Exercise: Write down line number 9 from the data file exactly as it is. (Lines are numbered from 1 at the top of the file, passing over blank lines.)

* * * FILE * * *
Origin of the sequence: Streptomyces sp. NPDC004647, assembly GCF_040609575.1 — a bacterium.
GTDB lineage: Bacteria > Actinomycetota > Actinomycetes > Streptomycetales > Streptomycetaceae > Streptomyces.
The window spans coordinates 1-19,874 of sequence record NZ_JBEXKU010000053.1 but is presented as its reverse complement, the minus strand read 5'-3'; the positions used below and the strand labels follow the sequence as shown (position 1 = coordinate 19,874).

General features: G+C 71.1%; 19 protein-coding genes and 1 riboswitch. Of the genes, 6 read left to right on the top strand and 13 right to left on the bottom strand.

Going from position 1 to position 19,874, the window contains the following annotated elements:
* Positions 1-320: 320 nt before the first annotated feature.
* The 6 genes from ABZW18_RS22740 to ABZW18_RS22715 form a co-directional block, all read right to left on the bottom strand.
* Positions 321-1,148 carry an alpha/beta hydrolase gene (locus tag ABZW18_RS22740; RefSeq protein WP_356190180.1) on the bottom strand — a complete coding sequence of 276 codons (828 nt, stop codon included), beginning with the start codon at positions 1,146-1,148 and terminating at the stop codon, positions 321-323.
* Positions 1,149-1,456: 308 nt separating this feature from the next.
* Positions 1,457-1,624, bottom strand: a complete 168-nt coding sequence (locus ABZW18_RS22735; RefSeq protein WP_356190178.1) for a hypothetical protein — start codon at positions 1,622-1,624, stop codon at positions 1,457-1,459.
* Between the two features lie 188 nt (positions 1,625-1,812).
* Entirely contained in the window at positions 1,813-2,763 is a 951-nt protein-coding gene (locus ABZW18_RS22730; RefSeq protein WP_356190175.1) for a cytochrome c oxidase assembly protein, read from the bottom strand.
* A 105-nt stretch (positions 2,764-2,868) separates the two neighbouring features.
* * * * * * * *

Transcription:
* Positions 1,149-1,456: 308 nt separating this feature from the next.